Root Pruning And Why

milehigh_7

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I have been reading Vance Wood's excellent article over at KoB entitled, "Root Pruning And Why".

http://www.knowledgeofbonsai.org/pruning/root.php

My question relates to the kind of root work discussed in the article.

During the root reduction cycles, such as those discussed in this article, how much if any top work/ training is suggested and how often?


Thanks a million everyone!
 
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Eric Schrader

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I just read through the article, I think I read it a while ago. I would say that Vance is being a bit conservative with his root pruning technique. But then I might fall into the impatient category. I tend to take something like what he is describing, follow about what he does in his first step but remove a wedge of soil at the same time. I will admit that I just tried this the other day with a nursery-grown willow and after an hour of frustration at hacking on the rootball I decided to girdle the tree and layer it off the rootball right above the old surface roots. (this was also to eliminate a reverse taper problem.)

Really, for me, waiting three years from one repot to the next would only be necessary on difficult trees such as Pines or on very old trees. If you were doing this on a maple you could repot the following year I would think, assuming you had done a good job fertilizing and watering. Really, the health of the tree, as evidenced by the growth quality and rate will guide you better than any arbitrary timing.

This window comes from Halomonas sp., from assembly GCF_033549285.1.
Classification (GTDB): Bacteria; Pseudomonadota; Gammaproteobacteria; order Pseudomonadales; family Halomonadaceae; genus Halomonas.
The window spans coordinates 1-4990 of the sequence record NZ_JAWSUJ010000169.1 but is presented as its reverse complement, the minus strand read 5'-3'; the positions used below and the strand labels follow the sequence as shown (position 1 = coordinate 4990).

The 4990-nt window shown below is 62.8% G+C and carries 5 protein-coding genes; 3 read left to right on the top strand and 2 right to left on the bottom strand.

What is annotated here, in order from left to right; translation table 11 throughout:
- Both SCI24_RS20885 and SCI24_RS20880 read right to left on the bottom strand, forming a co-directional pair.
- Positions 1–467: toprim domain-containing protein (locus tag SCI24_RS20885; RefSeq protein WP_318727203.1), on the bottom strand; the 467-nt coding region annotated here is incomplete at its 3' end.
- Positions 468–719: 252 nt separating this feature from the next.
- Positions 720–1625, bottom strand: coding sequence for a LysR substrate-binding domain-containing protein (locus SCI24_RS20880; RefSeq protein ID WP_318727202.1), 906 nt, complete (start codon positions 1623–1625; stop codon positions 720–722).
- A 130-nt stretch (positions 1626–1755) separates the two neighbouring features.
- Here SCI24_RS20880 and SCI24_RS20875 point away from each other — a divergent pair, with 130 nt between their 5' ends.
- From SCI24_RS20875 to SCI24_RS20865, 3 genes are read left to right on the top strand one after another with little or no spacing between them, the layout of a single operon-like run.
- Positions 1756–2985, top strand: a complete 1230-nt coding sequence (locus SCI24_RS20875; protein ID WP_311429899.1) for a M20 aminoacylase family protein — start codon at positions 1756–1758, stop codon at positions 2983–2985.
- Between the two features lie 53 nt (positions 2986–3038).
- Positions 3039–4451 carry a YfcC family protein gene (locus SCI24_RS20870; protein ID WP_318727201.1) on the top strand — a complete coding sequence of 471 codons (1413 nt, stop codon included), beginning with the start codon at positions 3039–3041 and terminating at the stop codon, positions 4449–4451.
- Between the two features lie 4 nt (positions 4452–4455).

As for what you do with the top while this whole process is underway....first repot, then gauge the response of the plant by watching how the growth comes out afterward. If it grows strongly then begin styling work on the top, if not, wait until it starts growing strongly before attempting to style the tree.
 

Vance Wood

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I just read through the article, I think I read it a while ago. I would say that Vance is being a bit conservative with his root pruning technique. But then I might fall into the impatient category. I tend to take something like what he is describing, follow about what he does in his first step but remove a wedge of soil at the same time. I will admit that I just tried this the other day with a nursery-grown willow and after an hour of frustration at hacking on the rootball I decided to girdle the tree and layer it off the rootball right above the old surface roots. (this was also to eliminate a reverse taper problem.)

Really, for me, waiting three years from one repot to the next would only be necessary on difficult trees such as Pines or on very old trees. If you were doing this on a maple you could repot the following year I would think, assuming you had done a good job fertilizing and watering. Really, the health of the tree, as evidenced by the growth quality and rate will guide you better than any arbitrary timing.